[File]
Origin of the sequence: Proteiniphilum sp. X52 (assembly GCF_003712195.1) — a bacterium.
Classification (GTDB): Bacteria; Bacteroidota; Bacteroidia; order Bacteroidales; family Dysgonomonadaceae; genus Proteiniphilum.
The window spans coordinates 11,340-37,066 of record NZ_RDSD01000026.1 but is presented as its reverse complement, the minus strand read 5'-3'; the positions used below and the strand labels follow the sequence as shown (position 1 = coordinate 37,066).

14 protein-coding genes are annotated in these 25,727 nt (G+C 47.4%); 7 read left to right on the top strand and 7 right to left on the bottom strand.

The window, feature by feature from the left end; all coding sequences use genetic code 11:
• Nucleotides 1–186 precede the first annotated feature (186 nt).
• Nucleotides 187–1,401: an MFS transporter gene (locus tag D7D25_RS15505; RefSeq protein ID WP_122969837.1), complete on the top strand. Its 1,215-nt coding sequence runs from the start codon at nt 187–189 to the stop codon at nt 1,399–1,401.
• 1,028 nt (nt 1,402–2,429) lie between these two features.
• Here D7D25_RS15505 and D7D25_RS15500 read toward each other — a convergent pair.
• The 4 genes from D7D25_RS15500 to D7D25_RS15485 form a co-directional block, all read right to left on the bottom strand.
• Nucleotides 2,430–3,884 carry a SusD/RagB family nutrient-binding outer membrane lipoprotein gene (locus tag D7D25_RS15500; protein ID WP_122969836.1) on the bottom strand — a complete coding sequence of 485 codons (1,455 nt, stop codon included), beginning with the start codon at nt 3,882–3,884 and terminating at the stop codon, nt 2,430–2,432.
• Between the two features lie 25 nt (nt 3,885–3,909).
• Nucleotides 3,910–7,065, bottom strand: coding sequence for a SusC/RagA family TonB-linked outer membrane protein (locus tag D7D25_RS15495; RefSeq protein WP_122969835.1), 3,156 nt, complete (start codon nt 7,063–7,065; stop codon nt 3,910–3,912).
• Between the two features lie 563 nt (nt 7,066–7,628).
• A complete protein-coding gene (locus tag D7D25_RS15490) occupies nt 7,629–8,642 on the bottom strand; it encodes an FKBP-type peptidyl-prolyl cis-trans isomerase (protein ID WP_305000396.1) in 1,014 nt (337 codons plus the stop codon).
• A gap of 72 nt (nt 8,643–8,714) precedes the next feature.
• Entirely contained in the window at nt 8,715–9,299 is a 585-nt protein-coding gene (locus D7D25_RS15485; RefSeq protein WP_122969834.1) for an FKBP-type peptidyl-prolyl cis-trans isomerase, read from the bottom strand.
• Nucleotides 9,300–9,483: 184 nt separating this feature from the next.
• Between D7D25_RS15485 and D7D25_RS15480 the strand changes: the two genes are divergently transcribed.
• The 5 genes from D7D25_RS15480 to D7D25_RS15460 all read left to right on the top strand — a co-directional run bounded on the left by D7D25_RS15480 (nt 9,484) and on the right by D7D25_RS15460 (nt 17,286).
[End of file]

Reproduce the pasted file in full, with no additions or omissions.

Origin of the sequence: Proteiniphilum sp. X52 (assembly GCF_003712195.1) — a bacterium.
Classification (GTDB): Bacteria; Bacteroidota; Bacteroidia; order Bacteroidales; family Dysgonomonadaceae; genus Proteiniphilum.
The window spans coordinates 11,340-37,066 of record NZ_RDSD01000026.1 but is presented as its reverse complement, the minus strand read 5'-3'; the positions used below and the strand labels follow the sequence as shown (position 1 = coordinate 37,066).

14 protein-coding genes are annotated in these 25,727 nt (G+C 47.4%); 7 read left to right on the top strand and 7 right to left on the bottom strand.

The window, feature by feature from the left end; all coding sequences use genetic code 11:
• Nucleotides 1–186 precede the first annotated feature (186 nt).
• Nucleotides 187–1,401: an MFS transporter gene (locus tag D7D25_RS15505; RefSeq protein ID WP_122969837.1), complete on the top strand. Its 1,215-nt coding sequence runs from the start codon at nt 187–189 to the stop codon at nt 1,399–1,401.
• 1,028 nt (nt 1,402–2,429) lie between these two features.
• Here D7D25_RS15505 and D7D25_RS15500 read toward each other — a convergent pair.
• The 4 genes from D7D25_RS15500 to D7D25_RS15485 form a co-directional block, all read right to left on the bottom strand.
• Nucleotides 2,430–3,884 carry a SusD/RagB family nutrient-binding outer membrane lipoprotein gene (locus tag D7D25_RS15500; protein ID WP_122969836.1) on the bottom strand — a complete coding sequence of 485 codons (1,455 nt, stop codon included), beginning with the start codon at nt 3,882–3,884 and terminating at the stop codon, nt 2,430–2,432.
• Between the two features lie 25 nt (nt 3,885–3,909).
• Nucleotides 3,910–7,065, bottom strand: coding sequence for a SusC/RagA family TonB-linked outer membrane protein (locus tag D7D25_RS15495; RefSeq protein WP_122969835.1), 3,156 nt, complete (start codon nt 7,063–7,065; stop codon nt 3,910–3,912).
• Between the two features lie 563 nt (nt 7,066–7,628).
• A complete protein-coding gene (locus tag D7D25_RS15490) occupies nt 7,629–8,642 on the bottom strand; it encodes an FKBP-type peptidyl-prolyl cis-trans isomerase (protein ID WP_305000396.1) in 1,014 nt (337 codons plus the stop codon).
• A gap of 72 nt (nt 8,643–8,714) precedes the next feature.
• Entirely contained in the window at nt 8,715–9,299 is a 585-nt protein-coding gene (locus D7D25_RS15485; RefSeq protein WP_122969834.1) for an FKBP-type peptidyl-prolyl cis-trans isomerase, read from the bottom strand.
• Nucleotides 9,300–9,483: 184 nt separating this feature from the next.
• Between D7D25_RS15485 and D7D25_RS15480 the strand changes: the two genes are divergently transcribed.
• The 5 genes from D7D25_RS15480 to D7D25_RS15460 all read left to right on the top strand — a co-directional run bounded on the left by D7D25_RS15480 (nt 9,484) and on the right by D7D25_RS15460 (nt 17,286).